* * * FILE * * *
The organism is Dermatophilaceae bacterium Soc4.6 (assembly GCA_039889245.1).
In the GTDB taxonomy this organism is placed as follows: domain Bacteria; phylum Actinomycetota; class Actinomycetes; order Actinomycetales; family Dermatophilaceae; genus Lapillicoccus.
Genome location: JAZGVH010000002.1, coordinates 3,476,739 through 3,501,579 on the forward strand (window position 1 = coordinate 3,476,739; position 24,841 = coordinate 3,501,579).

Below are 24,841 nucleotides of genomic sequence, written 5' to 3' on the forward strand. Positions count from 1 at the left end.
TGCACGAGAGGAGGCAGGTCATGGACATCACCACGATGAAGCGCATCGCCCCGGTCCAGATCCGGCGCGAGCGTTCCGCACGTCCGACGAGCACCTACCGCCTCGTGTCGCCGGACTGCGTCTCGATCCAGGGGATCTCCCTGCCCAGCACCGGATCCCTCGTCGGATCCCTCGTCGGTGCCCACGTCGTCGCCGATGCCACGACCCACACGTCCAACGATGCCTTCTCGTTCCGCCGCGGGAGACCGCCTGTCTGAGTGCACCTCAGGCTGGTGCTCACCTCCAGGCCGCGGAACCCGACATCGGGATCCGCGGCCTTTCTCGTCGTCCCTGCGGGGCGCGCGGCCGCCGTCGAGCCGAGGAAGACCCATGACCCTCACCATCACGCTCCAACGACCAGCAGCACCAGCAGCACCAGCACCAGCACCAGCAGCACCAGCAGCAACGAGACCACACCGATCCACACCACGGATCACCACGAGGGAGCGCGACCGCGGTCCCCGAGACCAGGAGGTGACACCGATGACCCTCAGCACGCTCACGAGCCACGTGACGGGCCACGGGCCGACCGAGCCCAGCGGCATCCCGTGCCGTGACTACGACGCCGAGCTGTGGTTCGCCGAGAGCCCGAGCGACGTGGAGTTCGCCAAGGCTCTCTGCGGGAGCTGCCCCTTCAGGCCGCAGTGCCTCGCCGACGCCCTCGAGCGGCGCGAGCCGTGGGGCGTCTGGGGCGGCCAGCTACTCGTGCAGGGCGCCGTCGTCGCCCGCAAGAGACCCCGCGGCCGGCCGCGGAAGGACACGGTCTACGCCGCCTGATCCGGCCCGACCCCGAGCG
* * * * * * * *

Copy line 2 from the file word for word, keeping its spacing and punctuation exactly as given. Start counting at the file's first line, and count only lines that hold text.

In the GTDB taxonomy this organism is placed as follows: domain Bacteria; phylum Actinomycetota; class Actinomycetes; order Actinomycetales; family Dermatophilaceae; genus Lapillicoccus.